Modular compressed air piping systems made of aluminum are easy to install and modify. Modern modular piping systems require minimal tools for installation and do not need heavy supports or anchoring. These systems can be installed without threading, brazing or welding, so they do not require a hot work permit. Modifications with these systems are easy, too, and can often be completed in-house without hiring a plumber or subcontractor.

Fluid-Aire Dynamics prefers the Unipipe Modular Aluminum Piping System. This modular aluminum system is lightweight, corrosion-free and very easy to install and modify. The flexible and versatile system offers the widest product range for the transport of compressed air, inert gases and vacuum as well as high-pressure air and fluids. It is available in a broad range of sizes, pressures and fittings. Here are some other advantages of the Unipipe system:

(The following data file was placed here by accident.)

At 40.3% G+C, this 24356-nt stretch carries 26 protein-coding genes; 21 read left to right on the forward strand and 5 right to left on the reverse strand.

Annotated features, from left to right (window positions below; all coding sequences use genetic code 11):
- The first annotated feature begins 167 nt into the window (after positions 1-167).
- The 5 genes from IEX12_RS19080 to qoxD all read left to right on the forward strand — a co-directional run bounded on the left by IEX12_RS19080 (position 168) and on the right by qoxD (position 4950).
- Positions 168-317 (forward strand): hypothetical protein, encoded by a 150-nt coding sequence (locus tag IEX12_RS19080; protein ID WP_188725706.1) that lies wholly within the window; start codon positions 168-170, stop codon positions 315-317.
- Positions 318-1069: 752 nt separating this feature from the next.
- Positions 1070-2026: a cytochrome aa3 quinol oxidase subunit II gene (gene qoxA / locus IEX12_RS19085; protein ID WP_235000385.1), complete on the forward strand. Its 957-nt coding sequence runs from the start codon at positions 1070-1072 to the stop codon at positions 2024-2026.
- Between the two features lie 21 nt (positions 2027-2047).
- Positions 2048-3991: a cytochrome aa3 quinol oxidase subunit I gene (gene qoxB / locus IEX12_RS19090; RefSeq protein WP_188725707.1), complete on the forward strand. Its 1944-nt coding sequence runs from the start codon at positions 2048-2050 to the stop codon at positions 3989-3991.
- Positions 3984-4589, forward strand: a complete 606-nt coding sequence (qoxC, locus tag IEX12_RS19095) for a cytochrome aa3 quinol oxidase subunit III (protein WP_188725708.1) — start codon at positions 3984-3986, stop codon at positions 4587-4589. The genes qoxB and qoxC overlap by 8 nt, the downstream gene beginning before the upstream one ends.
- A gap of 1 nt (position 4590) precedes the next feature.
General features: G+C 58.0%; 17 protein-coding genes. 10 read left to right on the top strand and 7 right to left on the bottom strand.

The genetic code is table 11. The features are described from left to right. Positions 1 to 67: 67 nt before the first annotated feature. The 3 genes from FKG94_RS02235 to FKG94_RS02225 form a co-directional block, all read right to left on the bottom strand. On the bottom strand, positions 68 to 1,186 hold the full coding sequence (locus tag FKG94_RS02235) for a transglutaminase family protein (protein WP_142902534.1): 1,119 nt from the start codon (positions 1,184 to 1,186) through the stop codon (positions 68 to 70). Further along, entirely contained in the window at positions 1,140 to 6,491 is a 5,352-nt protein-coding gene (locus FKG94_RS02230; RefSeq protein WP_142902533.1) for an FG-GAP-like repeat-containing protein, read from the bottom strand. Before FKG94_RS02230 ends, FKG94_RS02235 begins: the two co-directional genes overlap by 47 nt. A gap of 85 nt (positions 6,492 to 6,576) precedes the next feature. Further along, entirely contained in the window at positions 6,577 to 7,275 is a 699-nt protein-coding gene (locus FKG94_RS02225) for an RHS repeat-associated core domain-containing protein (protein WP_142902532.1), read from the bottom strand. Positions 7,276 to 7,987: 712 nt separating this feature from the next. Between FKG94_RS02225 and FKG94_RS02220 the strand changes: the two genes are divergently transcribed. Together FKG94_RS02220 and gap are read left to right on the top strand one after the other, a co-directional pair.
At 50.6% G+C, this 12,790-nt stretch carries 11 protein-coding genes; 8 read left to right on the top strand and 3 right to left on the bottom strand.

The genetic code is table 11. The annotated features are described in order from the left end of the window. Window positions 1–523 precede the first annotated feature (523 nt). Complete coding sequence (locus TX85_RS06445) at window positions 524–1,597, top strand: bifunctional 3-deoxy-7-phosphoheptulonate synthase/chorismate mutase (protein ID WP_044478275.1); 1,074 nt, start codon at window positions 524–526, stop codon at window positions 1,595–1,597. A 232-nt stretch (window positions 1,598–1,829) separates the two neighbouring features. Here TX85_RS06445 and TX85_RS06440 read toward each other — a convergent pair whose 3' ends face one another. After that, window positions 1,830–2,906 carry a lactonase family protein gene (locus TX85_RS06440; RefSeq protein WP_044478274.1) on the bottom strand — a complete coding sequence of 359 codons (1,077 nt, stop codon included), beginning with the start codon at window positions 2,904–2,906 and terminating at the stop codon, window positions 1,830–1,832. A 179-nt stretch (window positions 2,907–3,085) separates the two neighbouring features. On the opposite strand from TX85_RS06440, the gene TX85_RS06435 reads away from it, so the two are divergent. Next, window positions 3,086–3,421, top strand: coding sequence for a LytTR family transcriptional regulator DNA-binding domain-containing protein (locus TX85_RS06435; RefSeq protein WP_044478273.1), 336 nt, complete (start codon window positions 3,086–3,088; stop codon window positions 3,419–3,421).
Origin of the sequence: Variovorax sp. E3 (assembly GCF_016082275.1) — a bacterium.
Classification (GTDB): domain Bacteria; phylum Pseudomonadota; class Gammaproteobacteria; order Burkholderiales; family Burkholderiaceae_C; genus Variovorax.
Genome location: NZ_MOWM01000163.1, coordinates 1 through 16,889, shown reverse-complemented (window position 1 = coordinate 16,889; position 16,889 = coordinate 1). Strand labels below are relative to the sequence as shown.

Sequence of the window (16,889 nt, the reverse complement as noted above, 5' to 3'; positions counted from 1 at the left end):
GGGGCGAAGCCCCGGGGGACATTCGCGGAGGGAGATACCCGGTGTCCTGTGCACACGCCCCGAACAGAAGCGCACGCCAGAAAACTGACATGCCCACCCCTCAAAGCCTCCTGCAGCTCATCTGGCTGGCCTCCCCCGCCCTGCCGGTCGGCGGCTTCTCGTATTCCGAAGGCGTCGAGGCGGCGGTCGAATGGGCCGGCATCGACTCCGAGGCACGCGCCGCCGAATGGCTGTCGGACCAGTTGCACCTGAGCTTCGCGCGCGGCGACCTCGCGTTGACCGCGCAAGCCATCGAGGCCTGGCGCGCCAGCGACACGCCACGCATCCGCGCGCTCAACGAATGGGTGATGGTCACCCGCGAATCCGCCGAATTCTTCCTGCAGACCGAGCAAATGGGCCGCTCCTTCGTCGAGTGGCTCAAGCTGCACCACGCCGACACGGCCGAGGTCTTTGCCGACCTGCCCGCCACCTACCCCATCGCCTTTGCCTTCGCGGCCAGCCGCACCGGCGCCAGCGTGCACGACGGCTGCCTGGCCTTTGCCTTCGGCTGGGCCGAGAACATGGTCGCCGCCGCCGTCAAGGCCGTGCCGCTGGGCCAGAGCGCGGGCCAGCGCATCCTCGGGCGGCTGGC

• All piping and fittings are 100% aluminum.
  • It is available in the broadest range of sizes on the market: ¾” to 10” diameters.
  • It is suitable for very wide pressure ranges, from high vacuum to 1000 PSI, and offers a range of working temperatures from -4°F up to 212°F.
  • No special tools are required for assembly or installation, and no grooving or crimping are necessary. All pieces connect together quickly and easily.

Choosing the Best Compressed Air Piping for Your System

Fluid-Aire Dynamics can help you select, install and maintain your compressed air piping. We can also help you design your piping layout for maximum performance and determine the right size compressed air piping for your needs.

Need help installing or updating your compressed air system piping? Contact us to set up a consultation with a compressed air system engineer.